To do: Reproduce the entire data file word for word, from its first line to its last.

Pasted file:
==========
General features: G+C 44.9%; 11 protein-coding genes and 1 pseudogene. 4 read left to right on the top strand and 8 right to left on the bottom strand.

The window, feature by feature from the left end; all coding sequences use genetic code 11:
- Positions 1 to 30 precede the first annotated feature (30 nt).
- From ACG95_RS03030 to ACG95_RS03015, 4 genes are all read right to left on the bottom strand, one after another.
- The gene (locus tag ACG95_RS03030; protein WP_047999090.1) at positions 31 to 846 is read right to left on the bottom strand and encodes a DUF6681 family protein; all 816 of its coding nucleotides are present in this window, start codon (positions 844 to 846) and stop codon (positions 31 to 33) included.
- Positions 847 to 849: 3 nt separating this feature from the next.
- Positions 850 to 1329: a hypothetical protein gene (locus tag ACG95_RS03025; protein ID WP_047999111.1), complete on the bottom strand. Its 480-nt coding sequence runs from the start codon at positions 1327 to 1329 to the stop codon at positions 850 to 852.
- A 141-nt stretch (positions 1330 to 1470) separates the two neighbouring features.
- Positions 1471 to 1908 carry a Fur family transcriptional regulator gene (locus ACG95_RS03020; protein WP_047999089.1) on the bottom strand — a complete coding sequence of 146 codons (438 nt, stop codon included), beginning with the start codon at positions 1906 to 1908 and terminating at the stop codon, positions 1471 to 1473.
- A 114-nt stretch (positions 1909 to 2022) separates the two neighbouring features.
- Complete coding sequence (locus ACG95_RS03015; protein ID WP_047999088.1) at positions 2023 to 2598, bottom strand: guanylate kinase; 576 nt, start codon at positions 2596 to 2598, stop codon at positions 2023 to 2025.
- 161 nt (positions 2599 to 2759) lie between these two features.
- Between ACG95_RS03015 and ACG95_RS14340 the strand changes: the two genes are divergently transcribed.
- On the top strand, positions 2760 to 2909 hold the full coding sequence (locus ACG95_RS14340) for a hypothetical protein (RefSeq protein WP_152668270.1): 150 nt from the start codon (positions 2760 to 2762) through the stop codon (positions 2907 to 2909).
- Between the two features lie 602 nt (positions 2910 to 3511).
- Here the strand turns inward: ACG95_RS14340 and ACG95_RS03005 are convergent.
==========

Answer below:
General features: G+C 44.9%; 11 protein-coding genes and 1 pseudogene. 4 read left to right on the top strand and 8 right to left on the bottom strand.

The window, feature by feature from the left end; all coding sequences use genetic code 11:
- Positions 1 to 30 precede the first annotated feature (30 nt).
- From ACG95_RS03030 to ACG95_RS03015, 4 genes are all read right to left on the bottom strand, one after another.
- The gene (locus tag ACG95_RS03030; protein WP_047999090.1) at positions 31 to 846 is read right to left on the bottom strand and encodes a DUF6681 family protein; all 816 of its coding nucleotides are present in this window, start codon (positions 844 to 846) and stop codon (positions 31 to 33) included.
- Positions 847 to 849: 3 nt separating this feature from the next.
- Positions 850 to 1329: a hypothetical protein gene (locus tag ACG95_RS03025; protein ID WP_047999111.1), complete on the bottom strand. Its 480-nt coding sequence runs from the start codon at positions 1327 to 1329 to the stop codon at positions 850 to 852.
- A 141-nt stretch (positions 1330 to 1470) separates the two neighbouring features.
- Positions 1471 to 1908 carry a Fur family transcriptional regulator gene (locus ACG95_RS03020; protein WP_047999089.1) on the bottom strand — a complete coding sequence of 146 codons (438 nt, stop codon included), beginning with the start codon at positions 1906 to 1908 and terminating at the stop codon, positions 1471 to 1473.
- A 114-nt stretch (positions 1909 to 2022) separates the two neighbouring features.
- Complete coding sequence (locus ACG95_RS03015; protein ID WP_047999088.1) at positions 2023 to 2598, bottom strand: guanylate kinase; 576 nt, start codon at positions 2596 to 2598, stop codon at positions 2023 to 2025.
- 161 nt (positions 2599 to 2759) lie between these two features.
- Between ACG95_RS03015 and ACG95_RS14340 the strand changes: the two genes are divergently transcribed.
- On the top strand, positions 2760 to 2909 hold the full coding sequence (locus ACG95_RS14340) for a hypothetical protein (RefSeq protein WP_152668270.1): 150 nt from the start codon (positions 2760 to 2762) through the stop codon (positions 2907 to 2909).
- Between the two features lie 602 nt (positions 2910 to 3511).
- Here the strand turns inward: ACG95_RS14340 and ACG95_RS03005 are convergent.